In this day of Instagram, Facebook and Twitter, there’s a more basic kind of communication going on at St. Ann Center. Stein Campus volunteer Maggie Cary and adult day care client Dragana Tomac have developed a language all their own.
“I’ve come to understand her moods and what she’s trying to say from her expressions and sounds she makes,” Maggie explained how a smile, a coo or a knitted brow tell her if Dragana is happy, anxious or sad. “After 11 years together, we understand each other.”
Dragana was born with cerebral palsy, blindness, seizure disorder and cognitive disabilities. At 37, she’s developmentally 18 months old. According to her mother, Ruth, “We toured several places looking for help with Dragana’s care. St. Ann Center is so beautiful and welcoming, we were certain she would do well here.
”Maggie got to know Dragana when she began spoon-feeding her at lunchtime. Soon, they were inseparable. “We go all over the building—inside and out,” Maggie said of how she takes Dragana, in her wheelchair, around the building as she runs errands. “It’s stimulating for her and good exercise for me.” Dragana has also made fast friends with other St. Ann Center clients. “She lights up when she hears her buddy Erica’s voice,” Maggie added.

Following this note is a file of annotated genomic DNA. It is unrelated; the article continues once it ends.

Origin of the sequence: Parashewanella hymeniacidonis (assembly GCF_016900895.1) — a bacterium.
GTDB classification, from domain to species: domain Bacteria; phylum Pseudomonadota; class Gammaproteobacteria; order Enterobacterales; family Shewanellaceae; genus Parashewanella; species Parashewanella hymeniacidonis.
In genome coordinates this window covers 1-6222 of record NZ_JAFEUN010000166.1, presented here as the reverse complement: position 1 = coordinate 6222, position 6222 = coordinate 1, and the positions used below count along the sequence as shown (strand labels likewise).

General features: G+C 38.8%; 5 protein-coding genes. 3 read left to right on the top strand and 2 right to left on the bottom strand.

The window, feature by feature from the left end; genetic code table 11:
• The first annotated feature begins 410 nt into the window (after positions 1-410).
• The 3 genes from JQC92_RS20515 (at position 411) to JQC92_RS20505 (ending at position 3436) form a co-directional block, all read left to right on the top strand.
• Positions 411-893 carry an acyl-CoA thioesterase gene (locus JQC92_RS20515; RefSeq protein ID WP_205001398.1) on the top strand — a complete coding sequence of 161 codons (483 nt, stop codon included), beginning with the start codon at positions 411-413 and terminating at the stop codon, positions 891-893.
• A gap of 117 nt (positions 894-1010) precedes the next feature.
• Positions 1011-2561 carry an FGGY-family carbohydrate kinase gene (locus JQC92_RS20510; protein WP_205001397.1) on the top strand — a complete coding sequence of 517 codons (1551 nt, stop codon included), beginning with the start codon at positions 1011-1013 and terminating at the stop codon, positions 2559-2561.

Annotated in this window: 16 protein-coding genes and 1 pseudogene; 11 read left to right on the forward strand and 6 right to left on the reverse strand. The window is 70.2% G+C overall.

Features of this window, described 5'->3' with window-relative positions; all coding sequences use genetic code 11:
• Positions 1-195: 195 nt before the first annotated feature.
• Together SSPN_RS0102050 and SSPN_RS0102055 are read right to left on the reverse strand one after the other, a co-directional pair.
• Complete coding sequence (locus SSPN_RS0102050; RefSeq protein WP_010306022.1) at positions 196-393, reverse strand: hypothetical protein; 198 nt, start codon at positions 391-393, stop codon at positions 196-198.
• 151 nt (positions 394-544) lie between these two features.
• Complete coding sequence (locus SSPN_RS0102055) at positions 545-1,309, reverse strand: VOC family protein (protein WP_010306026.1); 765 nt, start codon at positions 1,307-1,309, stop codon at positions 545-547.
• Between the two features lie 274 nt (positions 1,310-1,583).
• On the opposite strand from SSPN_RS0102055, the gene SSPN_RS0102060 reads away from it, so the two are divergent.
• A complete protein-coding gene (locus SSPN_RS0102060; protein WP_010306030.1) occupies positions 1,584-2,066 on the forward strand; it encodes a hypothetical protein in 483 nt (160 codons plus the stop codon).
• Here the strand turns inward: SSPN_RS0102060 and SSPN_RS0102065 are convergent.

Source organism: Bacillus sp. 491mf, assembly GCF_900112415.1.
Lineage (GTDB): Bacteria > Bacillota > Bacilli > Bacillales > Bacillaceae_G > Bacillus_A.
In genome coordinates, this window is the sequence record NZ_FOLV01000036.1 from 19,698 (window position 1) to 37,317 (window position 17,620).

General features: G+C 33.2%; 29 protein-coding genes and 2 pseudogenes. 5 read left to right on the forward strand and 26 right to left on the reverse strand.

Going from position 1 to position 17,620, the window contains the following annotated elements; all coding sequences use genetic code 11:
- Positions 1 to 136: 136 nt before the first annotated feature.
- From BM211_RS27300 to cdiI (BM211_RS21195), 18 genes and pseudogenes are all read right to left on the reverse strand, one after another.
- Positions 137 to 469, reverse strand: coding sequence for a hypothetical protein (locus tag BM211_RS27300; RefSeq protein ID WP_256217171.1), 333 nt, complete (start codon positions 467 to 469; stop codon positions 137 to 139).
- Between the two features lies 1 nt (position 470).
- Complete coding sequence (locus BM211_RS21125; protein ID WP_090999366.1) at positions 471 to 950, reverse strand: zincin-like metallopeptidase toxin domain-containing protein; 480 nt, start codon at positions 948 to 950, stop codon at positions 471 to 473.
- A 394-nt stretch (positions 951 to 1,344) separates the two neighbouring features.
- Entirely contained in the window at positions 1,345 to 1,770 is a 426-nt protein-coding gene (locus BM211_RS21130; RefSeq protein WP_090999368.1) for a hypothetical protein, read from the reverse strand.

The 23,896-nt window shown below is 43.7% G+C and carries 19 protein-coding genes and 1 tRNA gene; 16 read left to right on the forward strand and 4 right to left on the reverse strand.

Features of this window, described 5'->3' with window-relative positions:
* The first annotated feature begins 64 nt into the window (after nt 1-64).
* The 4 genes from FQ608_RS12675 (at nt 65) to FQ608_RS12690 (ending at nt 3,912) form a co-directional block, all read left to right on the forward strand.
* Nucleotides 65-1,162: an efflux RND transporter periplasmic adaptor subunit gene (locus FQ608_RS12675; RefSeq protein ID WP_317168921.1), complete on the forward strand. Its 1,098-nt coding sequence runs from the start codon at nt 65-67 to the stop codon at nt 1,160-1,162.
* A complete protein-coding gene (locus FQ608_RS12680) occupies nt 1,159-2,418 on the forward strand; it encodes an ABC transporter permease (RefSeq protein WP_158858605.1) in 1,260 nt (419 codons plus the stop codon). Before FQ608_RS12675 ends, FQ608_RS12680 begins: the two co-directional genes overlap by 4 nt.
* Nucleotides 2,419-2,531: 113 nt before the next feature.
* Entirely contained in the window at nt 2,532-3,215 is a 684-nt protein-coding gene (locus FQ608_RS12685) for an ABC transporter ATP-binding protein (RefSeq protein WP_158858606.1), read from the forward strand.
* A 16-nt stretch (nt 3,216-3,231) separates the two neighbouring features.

Quiet as Dragona is, she loves being the center of attention, mom Ruth said. “She feels pampered when she gets her baths at St. Ann Center. And she thrives on the one-to-one communication she has with Maggie.” According to Maggie, the pleasure is hers. “Dragana brings out the best in everyone,” she said. “It’s pure love.”
Because of you, Dragana spends her days with people who value and respect her.